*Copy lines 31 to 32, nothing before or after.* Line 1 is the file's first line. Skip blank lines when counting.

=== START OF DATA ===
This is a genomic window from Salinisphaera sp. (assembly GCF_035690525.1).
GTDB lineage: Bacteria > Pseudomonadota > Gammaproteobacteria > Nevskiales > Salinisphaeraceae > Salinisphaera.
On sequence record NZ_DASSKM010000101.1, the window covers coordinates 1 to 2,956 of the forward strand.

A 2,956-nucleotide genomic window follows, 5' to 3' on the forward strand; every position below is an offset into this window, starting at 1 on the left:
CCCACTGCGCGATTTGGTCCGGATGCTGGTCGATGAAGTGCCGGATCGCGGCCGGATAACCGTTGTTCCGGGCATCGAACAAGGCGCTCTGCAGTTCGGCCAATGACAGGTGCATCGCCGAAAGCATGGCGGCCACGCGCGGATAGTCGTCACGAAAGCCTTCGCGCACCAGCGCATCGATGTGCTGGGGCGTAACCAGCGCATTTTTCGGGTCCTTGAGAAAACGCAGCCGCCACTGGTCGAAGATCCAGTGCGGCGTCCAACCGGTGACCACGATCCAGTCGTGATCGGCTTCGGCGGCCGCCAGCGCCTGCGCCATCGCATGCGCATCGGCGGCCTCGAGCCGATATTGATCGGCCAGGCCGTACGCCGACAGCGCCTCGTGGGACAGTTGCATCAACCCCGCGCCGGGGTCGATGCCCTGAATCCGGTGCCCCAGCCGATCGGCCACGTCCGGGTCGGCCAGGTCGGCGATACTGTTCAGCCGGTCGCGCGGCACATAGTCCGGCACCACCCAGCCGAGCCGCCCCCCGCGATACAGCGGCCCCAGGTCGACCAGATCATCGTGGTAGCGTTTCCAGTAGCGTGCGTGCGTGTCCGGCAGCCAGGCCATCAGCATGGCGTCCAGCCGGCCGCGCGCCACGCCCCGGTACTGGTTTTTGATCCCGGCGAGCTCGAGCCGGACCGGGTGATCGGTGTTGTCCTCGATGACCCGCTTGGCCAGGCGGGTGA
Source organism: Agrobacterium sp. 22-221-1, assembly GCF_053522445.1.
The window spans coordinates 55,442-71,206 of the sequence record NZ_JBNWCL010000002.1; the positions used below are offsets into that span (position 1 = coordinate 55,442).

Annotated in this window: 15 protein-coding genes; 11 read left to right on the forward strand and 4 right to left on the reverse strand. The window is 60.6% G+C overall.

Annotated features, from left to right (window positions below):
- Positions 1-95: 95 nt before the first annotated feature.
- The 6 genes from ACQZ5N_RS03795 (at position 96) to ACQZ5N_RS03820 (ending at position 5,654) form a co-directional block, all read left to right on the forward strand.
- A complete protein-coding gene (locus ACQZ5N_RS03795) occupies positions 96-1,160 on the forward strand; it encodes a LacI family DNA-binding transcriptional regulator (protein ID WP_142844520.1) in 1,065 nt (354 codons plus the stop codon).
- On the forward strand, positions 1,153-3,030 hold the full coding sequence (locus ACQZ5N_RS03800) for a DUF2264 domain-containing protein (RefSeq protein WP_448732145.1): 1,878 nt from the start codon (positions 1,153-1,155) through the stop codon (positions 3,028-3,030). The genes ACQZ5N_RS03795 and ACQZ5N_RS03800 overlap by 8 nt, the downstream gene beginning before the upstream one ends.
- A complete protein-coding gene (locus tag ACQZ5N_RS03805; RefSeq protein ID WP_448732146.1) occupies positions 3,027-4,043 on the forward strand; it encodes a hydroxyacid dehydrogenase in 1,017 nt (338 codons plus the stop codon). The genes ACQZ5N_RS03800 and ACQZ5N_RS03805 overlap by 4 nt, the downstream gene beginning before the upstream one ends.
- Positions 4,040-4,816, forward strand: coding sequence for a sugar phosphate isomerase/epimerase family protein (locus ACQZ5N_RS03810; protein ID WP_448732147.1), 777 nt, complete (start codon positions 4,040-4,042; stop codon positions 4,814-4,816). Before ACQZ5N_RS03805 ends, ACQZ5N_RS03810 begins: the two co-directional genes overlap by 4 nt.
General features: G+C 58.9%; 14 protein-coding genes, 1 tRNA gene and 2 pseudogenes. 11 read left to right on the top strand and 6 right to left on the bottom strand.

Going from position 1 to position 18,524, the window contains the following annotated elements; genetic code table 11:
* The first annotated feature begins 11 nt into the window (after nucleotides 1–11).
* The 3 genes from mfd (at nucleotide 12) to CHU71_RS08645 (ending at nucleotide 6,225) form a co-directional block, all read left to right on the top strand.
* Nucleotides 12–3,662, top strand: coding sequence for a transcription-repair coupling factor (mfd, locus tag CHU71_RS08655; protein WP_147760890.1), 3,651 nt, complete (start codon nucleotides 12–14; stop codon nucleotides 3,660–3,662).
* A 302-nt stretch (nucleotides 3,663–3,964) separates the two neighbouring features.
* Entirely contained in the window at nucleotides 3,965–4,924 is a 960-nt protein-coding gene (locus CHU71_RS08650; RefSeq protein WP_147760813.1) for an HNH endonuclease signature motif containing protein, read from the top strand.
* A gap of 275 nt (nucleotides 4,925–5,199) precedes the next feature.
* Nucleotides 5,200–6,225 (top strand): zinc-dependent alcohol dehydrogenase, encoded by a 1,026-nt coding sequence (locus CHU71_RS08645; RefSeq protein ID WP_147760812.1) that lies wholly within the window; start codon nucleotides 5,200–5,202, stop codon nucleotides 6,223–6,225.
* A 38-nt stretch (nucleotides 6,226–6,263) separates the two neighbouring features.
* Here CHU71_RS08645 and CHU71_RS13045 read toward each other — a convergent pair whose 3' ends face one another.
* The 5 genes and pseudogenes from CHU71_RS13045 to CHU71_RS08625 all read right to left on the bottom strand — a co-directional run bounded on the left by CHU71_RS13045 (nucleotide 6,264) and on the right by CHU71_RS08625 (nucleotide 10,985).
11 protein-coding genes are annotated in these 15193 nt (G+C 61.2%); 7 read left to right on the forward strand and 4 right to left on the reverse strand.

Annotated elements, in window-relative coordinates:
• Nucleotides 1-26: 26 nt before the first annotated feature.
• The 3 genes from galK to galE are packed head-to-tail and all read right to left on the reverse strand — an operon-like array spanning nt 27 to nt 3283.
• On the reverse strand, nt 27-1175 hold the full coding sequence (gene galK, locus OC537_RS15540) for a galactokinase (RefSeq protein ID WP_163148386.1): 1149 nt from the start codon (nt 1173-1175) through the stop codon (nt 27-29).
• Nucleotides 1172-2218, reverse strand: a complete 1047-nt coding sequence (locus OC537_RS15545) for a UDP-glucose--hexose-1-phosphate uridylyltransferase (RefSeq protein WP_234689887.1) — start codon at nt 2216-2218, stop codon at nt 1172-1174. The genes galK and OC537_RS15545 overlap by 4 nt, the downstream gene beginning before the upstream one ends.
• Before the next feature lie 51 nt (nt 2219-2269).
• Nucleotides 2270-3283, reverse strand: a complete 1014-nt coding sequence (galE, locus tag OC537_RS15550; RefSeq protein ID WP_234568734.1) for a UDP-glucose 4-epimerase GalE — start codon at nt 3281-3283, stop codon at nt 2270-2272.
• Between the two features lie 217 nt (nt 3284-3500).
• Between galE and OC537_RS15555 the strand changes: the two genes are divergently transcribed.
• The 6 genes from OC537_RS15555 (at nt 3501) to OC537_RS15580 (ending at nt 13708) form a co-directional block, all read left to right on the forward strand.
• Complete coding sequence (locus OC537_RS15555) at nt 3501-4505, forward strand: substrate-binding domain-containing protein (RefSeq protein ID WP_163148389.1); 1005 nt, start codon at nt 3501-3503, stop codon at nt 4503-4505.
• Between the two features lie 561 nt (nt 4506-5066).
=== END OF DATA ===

• The 3 genes from galK to galE are packed head-to-tail and all read right to left on the reverse strand — an operon-like array spanning nt 27 to nt 3283.
• On the reverse strand, nt 27-1175 hold the full coding sequence (gene galK, locus OC537_RS15540) for a galactokinase (RefSeq protein ID WP_163148386.1): 1149 nt from the start codon (nt 1173-1175) through the stop codon (nt 27-29).